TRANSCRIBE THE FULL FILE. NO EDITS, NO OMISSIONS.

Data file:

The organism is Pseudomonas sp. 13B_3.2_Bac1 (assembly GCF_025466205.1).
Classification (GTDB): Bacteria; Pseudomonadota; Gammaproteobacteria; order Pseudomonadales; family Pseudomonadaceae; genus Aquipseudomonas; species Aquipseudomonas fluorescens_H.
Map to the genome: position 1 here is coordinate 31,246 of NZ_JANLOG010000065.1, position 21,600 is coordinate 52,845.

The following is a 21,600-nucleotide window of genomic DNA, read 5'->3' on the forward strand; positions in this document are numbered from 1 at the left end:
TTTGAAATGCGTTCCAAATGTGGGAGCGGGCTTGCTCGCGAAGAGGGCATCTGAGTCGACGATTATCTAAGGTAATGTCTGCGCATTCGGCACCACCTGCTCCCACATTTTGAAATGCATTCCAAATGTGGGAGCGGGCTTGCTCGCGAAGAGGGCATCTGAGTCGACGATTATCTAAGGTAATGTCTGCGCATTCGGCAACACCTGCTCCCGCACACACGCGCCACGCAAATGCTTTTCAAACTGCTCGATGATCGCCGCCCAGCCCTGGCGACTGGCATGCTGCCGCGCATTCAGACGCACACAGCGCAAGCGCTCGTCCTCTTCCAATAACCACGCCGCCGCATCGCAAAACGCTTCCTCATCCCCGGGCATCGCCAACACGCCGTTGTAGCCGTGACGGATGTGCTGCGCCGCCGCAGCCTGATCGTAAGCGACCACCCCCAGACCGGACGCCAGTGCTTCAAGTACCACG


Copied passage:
The organism is Pseudomonas sp. 13B_3.2_Bac1 (assembly GCF_025466205.1).
Classification (GTDB): Bacteria; Pseudomonadota; Gammaproteobacteria; order Pseudomonadales; family Pseudomonadaceae; genus Aquipseudomonas; species Aquipseudomonas fluorescens_H.
Map to the genome: position 1 here is coordinate 31,246 of NZ_JANLOG010000065.1, position 21,600 is coordinate 52,845.

The following is a 21,600-nucleotide window of genomic DNA, read 5'->3' on the forward strand; positions in this document are numbered from 1 at the left end:
TTTGAAATGCGTTCCAAATGTGGGAGCGGGCTTGCTCGCGAAGAGGGCATCTGAGTCGACGATTATCTAAGGTAATGTCTGCGCATTCGGCACCACCTGCTCCCACATTTTGAAATGCATTCCAAATGTGGGAGCGGGCTTGCTCGCGAAGAGGGCATCTGAGTCGACGATTATCTAAGGTAATGTCTGCGCATTCGGCAACACCTGCTCCCGCACACACGCGCCACGCAAATGCTTTTCAAACTGCTCGATGATCGCCGCCCAGCCCTGGCGACTGGCATGCTGCCGCGCATTCAGACGCACACAGCGCAAGCGCTCGTCCTCTTCCAATAACCACGCCGCCGCATCGCAAAACGCTTCCTCATCCCCGGGCATCGCCAACACGCCGTTGTAGCCGTGACGGATGTGCTGCGCCGCCGCAGCCTGATCGTAAGCGACCACCCCCAGACCGGACGCCAGTGCTTCAAGTACCACG